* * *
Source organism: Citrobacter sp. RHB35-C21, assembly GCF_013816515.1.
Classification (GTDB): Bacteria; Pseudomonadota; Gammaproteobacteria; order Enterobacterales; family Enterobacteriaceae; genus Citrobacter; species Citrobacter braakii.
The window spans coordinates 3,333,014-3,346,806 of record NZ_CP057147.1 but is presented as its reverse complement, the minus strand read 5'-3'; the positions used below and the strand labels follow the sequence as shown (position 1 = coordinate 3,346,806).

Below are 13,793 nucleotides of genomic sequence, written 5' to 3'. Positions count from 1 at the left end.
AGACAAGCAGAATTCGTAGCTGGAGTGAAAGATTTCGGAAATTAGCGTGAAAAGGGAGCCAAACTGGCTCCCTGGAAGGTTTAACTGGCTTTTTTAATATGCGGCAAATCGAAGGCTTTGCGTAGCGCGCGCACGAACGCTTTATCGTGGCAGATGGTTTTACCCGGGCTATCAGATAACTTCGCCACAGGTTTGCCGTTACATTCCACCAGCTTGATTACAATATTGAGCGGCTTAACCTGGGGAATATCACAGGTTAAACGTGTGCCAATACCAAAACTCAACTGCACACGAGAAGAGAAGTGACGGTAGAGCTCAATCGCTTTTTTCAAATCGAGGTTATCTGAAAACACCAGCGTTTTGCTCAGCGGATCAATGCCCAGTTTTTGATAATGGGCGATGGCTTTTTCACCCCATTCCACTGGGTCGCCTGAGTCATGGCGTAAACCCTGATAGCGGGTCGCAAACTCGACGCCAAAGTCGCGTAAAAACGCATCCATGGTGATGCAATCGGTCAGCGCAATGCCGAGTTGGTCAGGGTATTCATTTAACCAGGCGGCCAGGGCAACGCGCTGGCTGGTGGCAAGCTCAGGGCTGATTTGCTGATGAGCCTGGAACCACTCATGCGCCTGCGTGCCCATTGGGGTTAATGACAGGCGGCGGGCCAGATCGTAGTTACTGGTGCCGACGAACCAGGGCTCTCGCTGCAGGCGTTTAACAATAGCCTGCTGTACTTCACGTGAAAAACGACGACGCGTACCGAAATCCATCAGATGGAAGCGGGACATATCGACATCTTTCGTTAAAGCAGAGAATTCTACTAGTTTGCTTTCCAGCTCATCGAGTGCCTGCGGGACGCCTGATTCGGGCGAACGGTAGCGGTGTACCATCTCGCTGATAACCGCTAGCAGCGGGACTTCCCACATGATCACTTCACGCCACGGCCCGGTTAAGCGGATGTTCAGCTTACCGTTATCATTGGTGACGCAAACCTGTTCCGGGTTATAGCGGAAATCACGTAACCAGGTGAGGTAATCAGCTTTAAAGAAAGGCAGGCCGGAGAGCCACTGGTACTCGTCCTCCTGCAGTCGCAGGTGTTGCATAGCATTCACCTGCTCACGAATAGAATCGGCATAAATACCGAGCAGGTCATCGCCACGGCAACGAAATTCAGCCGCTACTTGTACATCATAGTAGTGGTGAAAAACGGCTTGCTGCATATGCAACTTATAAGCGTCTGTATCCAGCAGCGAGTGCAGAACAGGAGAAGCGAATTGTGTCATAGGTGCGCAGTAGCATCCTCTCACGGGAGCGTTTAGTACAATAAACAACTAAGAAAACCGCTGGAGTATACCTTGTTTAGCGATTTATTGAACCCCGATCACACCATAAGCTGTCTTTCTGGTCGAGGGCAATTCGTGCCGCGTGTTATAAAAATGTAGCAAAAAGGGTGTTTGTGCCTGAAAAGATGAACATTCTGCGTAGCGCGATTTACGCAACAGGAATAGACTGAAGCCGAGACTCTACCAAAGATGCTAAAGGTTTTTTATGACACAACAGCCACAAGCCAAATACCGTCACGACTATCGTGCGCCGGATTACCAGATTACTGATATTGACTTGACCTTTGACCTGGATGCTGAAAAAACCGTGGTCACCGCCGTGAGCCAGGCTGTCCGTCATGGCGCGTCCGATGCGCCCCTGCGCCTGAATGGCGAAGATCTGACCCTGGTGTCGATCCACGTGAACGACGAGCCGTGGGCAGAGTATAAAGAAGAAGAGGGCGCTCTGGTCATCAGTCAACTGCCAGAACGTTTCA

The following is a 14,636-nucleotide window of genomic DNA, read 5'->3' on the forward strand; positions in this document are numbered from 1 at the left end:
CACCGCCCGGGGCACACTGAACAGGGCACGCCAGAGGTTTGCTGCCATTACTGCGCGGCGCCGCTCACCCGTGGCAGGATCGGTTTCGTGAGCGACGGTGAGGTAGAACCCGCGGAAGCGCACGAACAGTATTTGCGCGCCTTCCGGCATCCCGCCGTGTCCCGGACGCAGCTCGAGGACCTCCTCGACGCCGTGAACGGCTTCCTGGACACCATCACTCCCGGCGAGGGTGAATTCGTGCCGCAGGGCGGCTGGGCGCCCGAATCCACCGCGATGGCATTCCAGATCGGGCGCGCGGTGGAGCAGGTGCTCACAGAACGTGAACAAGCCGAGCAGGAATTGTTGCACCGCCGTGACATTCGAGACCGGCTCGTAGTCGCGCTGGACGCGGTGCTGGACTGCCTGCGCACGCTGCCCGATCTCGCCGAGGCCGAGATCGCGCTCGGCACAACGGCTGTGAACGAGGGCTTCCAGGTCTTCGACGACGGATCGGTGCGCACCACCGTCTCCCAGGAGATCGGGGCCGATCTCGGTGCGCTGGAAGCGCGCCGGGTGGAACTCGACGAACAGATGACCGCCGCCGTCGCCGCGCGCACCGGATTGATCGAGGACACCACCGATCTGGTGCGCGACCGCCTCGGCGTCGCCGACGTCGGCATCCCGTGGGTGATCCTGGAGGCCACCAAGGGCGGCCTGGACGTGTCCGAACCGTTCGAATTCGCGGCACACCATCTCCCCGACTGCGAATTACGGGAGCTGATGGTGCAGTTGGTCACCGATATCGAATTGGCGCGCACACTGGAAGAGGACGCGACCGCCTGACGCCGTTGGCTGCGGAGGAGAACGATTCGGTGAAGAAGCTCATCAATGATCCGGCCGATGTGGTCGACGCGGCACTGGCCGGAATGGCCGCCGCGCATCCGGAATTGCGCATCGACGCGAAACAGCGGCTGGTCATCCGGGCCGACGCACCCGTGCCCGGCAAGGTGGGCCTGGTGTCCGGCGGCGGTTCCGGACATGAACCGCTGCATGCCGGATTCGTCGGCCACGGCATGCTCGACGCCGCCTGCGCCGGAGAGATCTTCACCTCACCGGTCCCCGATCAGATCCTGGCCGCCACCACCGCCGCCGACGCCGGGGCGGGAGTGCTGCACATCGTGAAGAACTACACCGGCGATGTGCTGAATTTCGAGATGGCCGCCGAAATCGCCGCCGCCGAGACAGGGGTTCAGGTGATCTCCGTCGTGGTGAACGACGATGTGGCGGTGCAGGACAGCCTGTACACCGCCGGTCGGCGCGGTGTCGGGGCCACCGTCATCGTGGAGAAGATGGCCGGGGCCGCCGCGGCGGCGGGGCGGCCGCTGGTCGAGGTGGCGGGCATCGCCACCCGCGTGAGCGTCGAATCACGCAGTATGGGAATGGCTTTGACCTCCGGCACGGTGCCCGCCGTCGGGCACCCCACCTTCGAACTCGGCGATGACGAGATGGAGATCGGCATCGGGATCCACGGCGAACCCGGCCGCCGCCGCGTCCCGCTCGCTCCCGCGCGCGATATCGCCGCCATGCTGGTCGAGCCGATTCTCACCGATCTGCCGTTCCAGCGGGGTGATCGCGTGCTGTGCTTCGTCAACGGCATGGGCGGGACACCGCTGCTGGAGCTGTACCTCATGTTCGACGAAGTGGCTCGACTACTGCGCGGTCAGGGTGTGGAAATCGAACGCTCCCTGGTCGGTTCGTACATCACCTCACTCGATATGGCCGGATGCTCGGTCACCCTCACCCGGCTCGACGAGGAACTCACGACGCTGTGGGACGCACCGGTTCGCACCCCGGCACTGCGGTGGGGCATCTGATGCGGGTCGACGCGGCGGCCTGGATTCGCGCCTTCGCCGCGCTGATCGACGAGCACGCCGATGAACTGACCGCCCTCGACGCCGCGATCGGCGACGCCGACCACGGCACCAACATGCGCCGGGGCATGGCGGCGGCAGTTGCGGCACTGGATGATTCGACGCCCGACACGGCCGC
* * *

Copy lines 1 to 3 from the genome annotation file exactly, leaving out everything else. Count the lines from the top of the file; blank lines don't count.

Source organism: Citrobacter sp. RHB35-C21, assembly GCF_013816515.1.
Classification (GTDB): Bacteria; Pseudomonadota; Gammaproteobacteria; order Enterobacterales; family Enterobacteriaceae; genus Citrobacter; species Citrobacter braakii.
The window spans coordinates 3,333,014-3,346,806 of record NZ_CP057147.1 but is presented as its reverse complement, the minus strand read 5'-3'; the positions used below and the strand labels follow the sequence as shown (position 1 = coordinate 3,346,806).